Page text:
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Does the return type influence on function overriding? (As far as I know return typde is not a part of a function/method signature) In a base class I have a function, which doesn't get arguments, returns int and is pure virtual. In each derived class, I define an enum for the return type.The function is overridden in the derived classes, i.e. it has the same signature but different behavior. The question is: Is that legal for overriding and return type is not a part of function overriding?

Code example:

class Base
{
  public:
  typedef int ret;
  virtual ret method() = 0;
};

class Der1
{
public:
  enum ret1{
    ret1_0,
    ret1_1
  };
  ret1 method() { return ret1_1;}
};

class Der1
{
public:
  enum ret2{
    ret2_0,
    ret2_1
  };
  ret1 method() { return ret2_0;}
};
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@LihO - Thank you for your note .It was a typo –  Yakov Feb 25 '13 at 9:59

4 Answers 4

up vote 4 down vote accepted

You can override functions with different return types but only covariant return types are allowed.

Function Overriding means that either the Base class method or the Derived class method will be called at run-time depending on the actual object pointed by the pointer.
It implies that:
i.e: Every place where the Base class method can be called can be replaced by call to Derived class method without any change to calling code.

In order to achieve this the only possible way is to restrict the return types of the overriding virtual methods to return the same type as the Base class or a type derived from that(co-variant return types) and so the Standard enforces this condition.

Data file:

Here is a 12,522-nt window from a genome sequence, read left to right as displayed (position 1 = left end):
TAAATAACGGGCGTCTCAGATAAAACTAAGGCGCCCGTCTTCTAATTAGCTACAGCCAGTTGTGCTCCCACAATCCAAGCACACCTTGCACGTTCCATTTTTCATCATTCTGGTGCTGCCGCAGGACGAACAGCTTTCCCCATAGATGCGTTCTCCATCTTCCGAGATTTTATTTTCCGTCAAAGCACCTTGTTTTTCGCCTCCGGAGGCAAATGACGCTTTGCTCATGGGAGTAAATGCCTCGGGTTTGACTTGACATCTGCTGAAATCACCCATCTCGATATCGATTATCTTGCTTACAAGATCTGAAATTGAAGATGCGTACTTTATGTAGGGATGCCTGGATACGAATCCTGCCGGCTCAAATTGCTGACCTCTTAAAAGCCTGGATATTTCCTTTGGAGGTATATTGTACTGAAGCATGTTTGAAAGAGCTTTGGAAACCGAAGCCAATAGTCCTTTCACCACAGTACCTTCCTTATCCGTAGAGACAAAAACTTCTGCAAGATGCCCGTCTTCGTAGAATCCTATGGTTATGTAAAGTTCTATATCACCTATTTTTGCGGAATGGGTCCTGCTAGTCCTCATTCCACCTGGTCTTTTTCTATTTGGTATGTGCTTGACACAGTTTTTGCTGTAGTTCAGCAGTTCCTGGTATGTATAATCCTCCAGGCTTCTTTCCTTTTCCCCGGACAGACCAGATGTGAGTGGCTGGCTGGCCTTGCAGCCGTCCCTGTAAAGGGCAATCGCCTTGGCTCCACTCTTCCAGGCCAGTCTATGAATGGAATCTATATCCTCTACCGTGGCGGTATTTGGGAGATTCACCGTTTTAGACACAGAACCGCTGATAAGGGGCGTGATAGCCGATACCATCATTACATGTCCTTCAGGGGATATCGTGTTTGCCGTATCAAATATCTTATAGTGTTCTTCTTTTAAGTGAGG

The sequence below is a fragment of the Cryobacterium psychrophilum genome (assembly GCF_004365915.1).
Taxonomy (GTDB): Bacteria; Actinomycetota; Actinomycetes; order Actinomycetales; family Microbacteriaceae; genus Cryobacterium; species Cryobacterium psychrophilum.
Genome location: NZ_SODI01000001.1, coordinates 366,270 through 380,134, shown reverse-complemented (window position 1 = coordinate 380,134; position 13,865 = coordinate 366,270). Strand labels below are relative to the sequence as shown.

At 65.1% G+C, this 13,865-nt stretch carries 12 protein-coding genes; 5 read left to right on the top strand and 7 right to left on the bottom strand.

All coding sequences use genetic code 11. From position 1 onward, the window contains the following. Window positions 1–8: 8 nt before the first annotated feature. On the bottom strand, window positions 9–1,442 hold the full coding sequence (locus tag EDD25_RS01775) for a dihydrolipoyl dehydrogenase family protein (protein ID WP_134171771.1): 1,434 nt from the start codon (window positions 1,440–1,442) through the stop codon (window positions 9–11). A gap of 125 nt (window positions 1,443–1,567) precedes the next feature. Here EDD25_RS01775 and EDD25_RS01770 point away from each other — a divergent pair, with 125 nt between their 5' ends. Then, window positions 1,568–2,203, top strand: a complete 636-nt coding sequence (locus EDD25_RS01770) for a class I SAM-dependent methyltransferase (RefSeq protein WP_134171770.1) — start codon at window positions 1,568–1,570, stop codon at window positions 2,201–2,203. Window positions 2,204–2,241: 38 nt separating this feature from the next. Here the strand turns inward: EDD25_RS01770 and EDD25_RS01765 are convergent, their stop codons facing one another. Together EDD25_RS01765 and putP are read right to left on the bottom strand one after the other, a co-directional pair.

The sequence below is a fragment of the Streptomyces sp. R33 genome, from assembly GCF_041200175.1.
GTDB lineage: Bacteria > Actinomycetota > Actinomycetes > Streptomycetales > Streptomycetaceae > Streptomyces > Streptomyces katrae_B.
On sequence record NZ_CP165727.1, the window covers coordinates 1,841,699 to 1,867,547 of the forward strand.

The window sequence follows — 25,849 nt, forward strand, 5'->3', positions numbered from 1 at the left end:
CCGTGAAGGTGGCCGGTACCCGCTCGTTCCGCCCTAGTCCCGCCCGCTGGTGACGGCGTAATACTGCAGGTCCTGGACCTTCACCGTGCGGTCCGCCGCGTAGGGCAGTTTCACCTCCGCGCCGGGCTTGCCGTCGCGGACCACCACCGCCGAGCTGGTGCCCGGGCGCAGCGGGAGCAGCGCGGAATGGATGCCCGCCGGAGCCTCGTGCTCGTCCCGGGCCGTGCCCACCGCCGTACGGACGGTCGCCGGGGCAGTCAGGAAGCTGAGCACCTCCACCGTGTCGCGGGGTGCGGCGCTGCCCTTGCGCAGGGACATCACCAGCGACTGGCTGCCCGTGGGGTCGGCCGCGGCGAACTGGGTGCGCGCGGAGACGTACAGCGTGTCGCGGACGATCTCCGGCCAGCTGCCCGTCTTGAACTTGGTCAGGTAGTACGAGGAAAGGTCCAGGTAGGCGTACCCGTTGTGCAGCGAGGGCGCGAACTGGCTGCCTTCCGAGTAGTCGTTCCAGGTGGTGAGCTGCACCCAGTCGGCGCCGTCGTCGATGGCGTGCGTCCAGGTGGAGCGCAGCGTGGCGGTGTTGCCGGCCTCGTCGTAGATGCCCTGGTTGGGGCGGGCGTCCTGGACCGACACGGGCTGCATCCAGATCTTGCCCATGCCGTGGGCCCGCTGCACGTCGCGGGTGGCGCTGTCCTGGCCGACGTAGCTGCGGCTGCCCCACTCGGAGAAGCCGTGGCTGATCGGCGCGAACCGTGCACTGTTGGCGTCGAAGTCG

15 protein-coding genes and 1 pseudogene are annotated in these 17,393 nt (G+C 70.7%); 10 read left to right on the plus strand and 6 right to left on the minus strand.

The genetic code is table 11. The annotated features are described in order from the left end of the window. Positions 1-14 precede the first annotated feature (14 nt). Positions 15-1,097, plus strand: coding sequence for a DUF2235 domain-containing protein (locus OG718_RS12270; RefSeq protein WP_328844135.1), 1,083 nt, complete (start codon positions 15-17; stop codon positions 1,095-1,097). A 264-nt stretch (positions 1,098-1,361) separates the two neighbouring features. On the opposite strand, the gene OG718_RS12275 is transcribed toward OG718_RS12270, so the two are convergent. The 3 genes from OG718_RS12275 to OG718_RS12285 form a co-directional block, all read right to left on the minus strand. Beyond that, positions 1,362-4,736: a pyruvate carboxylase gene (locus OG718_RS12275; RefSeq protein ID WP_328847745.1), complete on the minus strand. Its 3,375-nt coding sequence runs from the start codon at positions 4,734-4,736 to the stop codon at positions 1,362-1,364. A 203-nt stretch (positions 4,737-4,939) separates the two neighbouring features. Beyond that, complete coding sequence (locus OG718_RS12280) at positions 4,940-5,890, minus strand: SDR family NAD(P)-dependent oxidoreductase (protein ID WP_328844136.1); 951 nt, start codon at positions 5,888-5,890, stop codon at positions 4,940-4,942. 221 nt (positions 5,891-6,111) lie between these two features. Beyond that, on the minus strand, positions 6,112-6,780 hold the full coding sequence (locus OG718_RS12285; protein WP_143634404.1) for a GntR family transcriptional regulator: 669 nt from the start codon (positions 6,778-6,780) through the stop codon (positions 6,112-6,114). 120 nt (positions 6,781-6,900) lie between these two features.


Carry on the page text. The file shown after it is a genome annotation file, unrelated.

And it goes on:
Without this condition the existing code will break by addition of new functionality(new overriding functions).

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Short answer: No, this is not allowed or better put it's not overriding but overwriting, i.e. you are not overriding Base::method() but creating a new method with the same name. Most compilers will warn you about that. With your example code, but assuming that Base::method is not pure virtual, consider this:

void callMethod(Base const& b)
{
  auto a1 = b.method();  //what should the type of a1 be? -> it's int. Every time.
  std::cout << a1 << '\n';
}

int main()
{
  Der1 d1;
  auto a2 = d1.method(); //a2 is ret1_1 of type ret1
  callMethod(d1);        //calls Base::method and prints that int, not Der1::method
}

You are right wrt that return types are not part of the function signature. But when overriding virtual functions, the signature is not all that matters. §10.3,7 explicitly states:

The return type of an overriding function shall be either identical to the return type of the overridden function or covariant with the classes of the functions. If a function D::f overrides a function B::f, the return types of the functions are covariant if they satisfy the following criteria:

— both are pointers to classes, both are lvalue references to classes, or both are rvalue references to classes

— the class in the return type of B::f is the same class as the class in the return type of D::f, or is an unambiguous and accessible direct or indirect base class of the class in the return type of D::f

— both pointers or references have the same cv-qualification and the class type in the return type of D::f has the same cv-qualification as or less cv-qualification than the class type in the return type of B::f.

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+1 for quote from standard –  ThomasMcLeod Oct 10 '14 at 14:24

what you have are not overrides.

c++ supports covariant return types for raw pointers and raw references.

but that's all.

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We should not alter the return type of a function in the base class by overriding it. Alteration of the return type by hiding the base member with another is not recommended, because it results into something weird that can't be used in a polymorphic way.

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